In Syria, Iraqis see replays of their past and fears for future
BAGHDAD — Abu Mohaned spent Tuesday night washing the bodies of victims of that evening’s car bombs, preparing them for burial. When a couple of roadside bombs went off the next day, he did the same thing.
When he is not here, tending to the dead, he says, he is in Syria fighting to defend the government of President Bashar Assad. Both duties, he says, are in many respects part of the same fight — burying Shiites killed in sectarian fighting in Iraq, and blocking radical Sunnis from taking control of Syria.
Now that the United States is considering missile strikes on Syria, Iraqi Shiites like Abu Mohaned say they see history repeating itself — even if across a border — and they are prepared to once again take on a familiar adversary. If the United States strikes Syria, Iraqi Shiites will see it as their fight, too, and pour across the border to assist Assad, many people here said.
“No honorable man will accept what the Americans want to do in Syria,” Abu Mohaned said, reflecting the view of Iraq’s Shiite majority who see any threat to Assad as an intervention on the side of a Sunni-led, al-Qaida-aligned rebellion.
As the debate over military action in Syria has unfolded in the West, Iraq’s own painful history with American military intervention, and the false intelligence put forward to justify it, has in many ways provided a counternarrative to those who support intervention. Haunted by the intelligence failures, the British Parliament voted against strikes on Syria. For the same reason, the American public, polls show, is also hesitant to engage in a new military strike in the Middle East.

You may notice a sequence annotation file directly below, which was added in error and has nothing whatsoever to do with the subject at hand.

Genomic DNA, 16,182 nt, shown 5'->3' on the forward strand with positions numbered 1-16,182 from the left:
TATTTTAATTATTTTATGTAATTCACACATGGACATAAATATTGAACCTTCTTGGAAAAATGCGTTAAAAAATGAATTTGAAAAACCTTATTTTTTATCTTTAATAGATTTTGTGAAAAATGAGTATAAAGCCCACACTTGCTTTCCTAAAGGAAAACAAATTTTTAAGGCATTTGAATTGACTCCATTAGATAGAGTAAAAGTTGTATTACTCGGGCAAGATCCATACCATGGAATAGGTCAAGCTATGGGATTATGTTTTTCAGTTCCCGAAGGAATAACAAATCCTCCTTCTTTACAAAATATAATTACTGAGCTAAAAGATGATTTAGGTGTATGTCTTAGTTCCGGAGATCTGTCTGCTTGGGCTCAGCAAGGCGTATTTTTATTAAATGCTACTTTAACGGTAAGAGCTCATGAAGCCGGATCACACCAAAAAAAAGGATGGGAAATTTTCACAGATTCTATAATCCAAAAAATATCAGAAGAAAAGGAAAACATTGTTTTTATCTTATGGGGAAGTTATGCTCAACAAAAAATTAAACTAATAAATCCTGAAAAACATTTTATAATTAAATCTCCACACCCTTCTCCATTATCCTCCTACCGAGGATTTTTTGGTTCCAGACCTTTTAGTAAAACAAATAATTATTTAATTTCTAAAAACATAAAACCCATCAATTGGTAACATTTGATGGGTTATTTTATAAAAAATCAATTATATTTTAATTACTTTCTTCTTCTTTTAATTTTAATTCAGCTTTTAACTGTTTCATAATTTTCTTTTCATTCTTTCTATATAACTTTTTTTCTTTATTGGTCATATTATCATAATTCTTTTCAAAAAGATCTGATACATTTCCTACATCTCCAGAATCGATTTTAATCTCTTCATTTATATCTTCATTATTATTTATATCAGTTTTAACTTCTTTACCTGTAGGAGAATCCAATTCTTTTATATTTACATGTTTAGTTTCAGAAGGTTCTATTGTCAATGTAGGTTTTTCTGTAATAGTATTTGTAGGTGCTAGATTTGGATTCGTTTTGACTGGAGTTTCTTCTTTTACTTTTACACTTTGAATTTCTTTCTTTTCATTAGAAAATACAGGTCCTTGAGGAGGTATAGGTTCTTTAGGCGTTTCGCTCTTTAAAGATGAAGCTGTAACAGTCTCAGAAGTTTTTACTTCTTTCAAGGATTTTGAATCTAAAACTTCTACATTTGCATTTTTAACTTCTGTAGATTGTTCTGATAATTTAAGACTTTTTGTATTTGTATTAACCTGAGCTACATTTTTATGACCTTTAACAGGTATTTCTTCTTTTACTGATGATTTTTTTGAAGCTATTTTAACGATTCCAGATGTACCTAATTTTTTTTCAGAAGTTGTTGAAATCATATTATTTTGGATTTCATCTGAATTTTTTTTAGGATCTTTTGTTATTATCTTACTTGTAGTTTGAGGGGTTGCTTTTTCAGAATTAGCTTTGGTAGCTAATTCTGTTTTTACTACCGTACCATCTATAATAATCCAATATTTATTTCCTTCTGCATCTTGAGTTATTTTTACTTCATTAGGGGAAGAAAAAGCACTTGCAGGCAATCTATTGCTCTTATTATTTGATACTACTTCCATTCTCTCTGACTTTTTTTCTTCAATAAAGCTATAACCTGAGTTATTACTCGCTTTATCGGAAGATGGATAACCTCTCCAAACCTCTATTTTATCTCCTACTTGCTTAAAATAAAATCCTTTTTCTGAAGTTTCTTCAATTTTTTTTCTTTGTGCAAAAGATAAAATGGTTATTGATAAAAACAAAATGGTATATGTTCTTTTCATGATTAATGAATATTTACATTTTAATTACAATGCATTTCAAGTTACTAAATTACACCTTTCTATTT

For Iraqis, the fate of the two countries is seen as inextricably intertwined, and thus they believe they have a great deal at stake in what decision is made in Washington. The war in Iraq has already inflamed sectarian tensions, emboldening Sunni extremists to raise the tempo of attacks against the Shiite-dominated government, while also motivating Shiite men, with support from Iran, to travel to Syria to fight alongside the government forces and their ally, the Lebanese Shiite group Hezbollah.
“America wants to help the extremists to control Syria, but they are wrong because we will defend our sect,” said Abu Mohaned, who is in his mid-40s and said any American military action would inspire Iraqi Shiites to send fighters and weapons into Syria. “They will commit a big mistake if they think it will be easy to strike Syria and change everything. We all have faith that God is on our side, and we will show them that the Shiites in all the world are able to fight their proxies from al-Qaida and Nusra and the hated Free Syrian Army.”
Iraqis have their own history to draw on in making judgments about possible American military intervention in Syria. The sort of limited strikes against Assad that President Barack Obama has proposed remind many Iraqis not of the 2003 invasion but of the intermittent strikes against Saddam Hussein’s regime in the late 1990s.